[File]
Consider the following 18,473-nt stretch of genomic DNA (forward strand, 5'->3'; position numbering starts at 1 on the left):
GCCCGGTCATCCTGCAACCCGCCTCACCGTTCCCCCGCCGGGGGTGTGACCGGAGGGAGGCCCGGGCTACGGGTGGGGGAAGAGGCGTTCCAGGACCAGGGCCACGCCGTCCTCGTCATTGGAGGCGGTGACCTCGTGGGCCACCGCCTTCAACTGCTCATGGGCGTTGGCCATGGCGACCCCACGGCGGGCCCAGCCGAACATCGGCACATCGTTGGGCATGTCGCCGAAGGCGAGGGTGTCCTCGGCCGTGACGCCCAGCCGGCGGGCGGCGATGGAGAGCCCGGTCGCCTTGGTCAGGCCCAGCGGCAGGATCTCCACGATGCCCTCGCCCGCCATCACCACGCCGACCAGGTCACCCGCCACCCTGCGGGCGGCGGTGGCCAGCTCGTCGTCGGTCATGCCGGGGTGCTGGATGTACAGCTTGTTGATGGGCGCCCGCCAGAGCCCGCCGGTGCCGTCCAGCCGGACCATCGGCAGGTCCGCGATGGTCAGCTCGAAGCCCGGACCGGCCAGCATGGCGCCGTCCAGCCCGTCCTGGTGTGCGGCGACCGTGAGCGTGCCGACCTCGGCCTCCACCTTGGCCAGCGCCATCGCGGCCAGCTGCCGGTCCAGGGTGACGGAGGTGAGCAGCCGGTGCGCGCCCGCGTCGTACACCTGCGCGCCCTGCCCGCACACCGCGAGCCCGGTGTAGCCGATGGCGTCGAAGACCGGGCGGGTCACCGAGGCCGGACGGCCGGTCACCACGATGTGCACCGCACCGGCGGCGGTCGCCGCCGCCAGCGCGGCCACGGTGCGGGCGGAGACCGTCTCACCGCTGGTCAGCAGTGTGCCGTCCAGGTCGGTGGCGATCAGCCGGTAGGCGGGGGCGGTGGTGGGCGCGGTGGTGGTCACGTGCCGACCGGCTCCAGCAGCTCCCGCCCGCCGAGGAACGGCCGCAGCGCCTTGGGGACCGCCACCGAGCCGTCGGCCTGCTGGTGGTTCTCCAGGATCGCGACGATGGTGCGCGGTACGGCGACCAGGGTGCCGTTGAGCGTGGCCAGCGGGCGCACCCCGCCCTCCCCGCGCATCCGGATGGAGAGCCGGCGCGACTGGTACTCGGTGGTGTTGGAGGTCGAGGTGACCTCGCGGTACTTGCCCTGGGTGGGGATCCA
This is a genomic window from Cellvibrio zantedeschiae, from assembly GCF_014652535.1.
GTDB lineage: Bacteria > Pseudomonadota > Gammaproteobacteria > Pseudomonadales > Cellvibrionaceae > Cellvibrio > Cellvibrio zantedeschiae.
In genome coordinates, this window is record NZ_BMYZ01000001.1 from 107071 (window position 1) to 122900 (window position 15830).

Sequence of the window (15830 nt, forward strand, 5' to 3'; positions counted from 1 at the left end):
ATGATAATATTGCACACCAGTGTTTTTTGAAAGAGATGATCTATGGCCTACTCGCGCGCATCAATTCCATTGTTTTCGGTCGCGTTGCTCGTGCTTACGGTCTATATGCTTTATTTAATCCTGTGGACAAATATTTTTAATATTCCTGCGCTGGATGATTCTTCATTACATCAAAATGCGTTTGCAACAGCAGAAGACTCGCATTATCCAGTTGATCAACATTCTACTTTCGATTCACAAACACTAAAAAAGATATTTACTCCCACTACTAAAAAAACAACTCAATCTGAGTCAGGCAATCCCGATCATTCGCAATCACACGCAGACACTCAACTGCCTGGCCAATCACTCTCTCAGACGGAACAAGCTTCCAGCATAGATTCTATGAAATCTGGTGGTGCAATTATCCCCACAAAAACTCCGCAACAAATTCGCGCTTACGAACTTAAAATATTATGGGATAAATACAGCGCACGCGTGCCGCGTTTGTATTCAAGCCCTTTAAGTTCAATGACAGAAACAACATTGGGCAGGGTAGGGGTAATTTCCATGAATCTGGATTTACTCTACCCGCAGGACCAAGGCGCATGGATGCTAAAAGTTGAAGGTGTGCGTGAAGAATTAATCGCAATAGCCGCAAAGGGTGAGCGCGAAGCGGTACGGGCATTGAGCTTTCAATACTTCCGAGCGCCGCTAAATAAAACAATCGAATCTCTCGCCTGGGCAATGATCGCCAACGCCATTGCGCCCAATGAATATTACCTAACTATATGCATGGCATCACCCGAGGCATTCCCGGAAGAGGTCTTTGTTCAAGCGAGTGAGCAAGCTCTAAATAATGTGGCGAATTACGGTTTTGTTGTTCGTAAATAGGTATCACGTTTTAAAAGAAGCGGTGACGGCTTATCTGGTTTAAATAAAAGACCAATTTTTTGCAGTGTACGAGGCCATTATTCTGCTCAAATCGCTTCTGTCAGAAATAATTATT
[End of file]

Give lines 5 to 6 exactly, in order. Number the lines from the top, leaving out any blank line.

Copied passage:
In genome coordinates, this window is record NZ_BMYZ01000001.1 from 107071 (window position 1) to 122900 (window position 15830).

Sequence of the window (15830 nt, forward strand, 5' to 3'; positions counted from 1 at the left end):